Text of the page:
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Freakonomics by Steven Levitt and Stephen Dubner

Summary

Freakonomics tells you there isn’t a universal theme of the book, but rather looks at events in a different perspective. It looks to certain topics then strives to find data that will explain why things are they way they are. It may provide unpopular information, but it strives to provide accurate, data proven information. It covers topics such as abortion, crime, and parenting. It presents that crime dropped significantly in the 1990s in the USA, not due to increased police tactics, but rather by increasing the numbers of police, but more importantly it was the effect of Roe v. Wade. This meant the mothers who had abortions, did so instead of bringing unwanted children into the world. -but on a mere comparison of lives lost, there are far more lost to abortion than from the crime, illustrating that there is no easy answer, even with the data provided conclusion. The book addresses the higher likelihood of pools killing children than guns. It looks at data showing that genetics of parents matters most for children’s test scores. It showed themes in income related to names chosen and even looked at sumo wrestling records to identify what could lead to their records. Overall there are a myriad of topics, but the overall function is to view things differently and look to find data that can explain as best able for what happened.

How it influenced me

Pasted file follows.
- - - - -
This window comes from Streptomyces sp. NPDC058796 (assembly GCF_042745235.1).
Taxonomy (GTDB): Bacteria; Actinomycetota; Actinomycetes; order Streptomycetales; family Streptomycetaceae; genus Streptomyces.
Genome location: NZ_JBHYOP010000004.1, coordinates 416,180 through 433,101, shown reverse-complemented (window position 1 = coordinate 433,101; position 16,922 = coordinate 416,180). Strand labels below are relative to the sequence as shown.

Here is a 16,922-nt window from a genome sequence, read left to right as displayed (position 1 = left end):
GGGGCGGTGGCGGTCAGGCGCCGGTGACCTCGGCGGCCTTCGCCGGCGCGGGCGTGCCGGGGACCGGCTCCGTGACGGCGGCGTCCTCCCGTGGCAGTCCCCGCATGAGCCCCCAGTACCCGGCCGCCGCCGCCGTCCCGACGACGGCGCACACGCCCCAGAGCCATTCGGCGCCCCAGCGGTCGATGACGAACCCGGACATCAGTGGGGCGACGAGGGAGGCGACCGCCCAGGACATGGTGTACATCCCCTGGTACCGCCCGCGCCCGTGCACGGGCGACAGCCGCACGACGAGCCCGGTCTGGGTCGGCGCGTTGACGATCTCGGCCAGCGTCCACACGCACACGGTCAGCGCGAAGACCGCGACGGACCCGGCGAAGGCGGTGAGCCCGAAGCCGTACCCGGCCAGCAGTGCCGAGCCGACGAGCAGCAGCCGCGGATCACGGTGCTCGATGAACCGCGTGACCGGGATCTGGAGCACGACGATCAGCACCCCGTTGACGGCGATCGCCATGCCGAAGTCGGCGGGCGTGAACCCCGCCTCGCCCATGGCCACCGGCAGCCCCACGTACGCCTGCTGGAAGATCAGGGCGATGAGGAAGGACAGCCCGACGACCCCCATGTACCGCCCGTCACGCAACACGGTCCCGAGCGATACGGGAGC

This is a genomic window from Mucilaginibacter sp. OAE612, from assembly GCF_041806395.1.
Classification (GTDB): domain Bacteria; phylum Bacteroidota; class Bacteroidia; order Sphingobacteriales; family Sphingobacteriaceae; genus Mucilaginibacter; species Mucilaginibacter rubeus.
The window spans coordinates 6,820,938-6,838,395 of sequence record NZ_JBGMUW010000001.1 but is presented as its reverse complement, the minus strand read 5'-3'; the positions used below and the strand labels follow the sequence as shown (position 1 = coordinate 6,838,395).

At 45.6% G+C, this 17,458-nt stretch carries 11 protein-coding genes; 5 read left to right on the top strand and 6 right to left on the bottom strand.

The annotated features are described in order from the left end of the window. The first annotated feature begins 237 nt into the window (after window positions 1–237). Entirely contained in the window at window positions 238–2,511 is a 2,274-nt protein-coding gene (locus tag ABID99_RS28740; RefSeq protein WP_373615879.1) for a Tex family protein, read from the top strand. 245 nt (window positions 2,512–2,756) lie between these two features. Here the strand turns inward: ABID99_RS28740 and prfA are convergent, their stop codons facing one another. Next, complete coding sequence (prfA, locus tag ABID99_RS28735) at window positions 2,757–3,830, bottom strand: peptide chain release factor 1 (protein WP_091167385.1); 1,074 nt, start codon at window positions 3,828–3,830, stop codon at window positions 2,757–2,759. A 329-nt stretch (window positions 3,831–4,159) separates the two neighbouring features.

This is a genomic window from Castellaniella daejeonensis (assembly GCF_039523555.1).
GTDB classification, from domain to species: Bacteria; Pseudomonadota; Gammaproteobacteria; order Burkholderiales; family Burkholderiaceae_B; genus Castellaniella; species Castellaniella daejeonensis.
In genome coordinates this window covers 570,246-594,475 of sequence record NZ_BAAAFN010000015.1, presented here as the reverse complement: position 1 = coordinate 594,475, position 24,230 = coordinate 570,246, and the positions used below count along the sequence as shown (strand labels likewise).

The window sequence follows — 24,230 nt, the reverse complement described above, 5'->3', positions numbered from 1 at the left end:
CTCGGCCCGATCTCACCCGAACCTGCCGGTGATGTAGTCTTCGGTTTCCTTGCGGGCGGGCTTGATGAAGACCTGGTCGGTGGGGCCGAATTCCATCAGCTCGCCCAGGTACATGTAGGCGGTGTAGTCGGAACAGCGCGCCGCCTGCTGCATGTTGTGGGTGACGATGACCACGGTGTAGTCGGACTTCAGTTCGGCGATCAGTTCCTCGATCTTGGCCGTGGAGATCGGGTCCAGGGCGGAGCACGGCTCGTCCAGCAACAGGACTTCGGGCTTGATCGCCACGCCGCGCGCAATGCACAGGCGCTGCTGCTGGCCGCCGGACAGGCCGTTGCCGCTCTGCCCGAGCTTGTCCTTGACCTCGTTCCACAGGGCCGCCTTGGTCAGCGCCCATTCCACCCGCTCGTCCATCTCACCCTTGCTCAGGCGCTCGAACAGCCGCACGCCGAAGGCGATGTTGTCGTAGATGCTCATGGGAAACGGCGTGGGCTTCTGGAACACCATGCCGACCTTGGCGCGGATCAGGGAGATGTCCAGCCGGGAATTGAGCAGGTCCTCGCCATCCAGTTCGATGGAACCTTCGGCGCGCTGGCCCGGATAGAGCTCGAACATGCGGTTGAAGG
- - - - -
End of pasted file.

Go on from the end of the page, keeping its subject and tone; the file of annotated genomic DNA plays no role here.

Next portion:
This book had been recommended by some entrepreneurs I met with on my 50-state journey in 2017. I had heard good things and found it to be quite interesting. The ending of the book looks to address what the reader will do with the information they have gathered. It suggests that subtle changes will occur, and I don’t see why not. I do know there are some things I have shared with friends as it suggested I might like the importance of pool safety. Overall, I do appreciate anything that gives new light onto a topic. I appreciate the willingness to see something and question it intensely and then seek out information for solutions. This is even more important today in the day of false news being presented and created on social media. I’m also curious to see how the world of big data collection and AI can be used to perhaps make us better at creating solutions as seen in this book. I’m curious if as humans we can overcome our biases and accept these new truths and how we will handle the process of information going forward. I appreciate the book enabling me to have a nice exercise of thought I experienced while reading it and typing these words.

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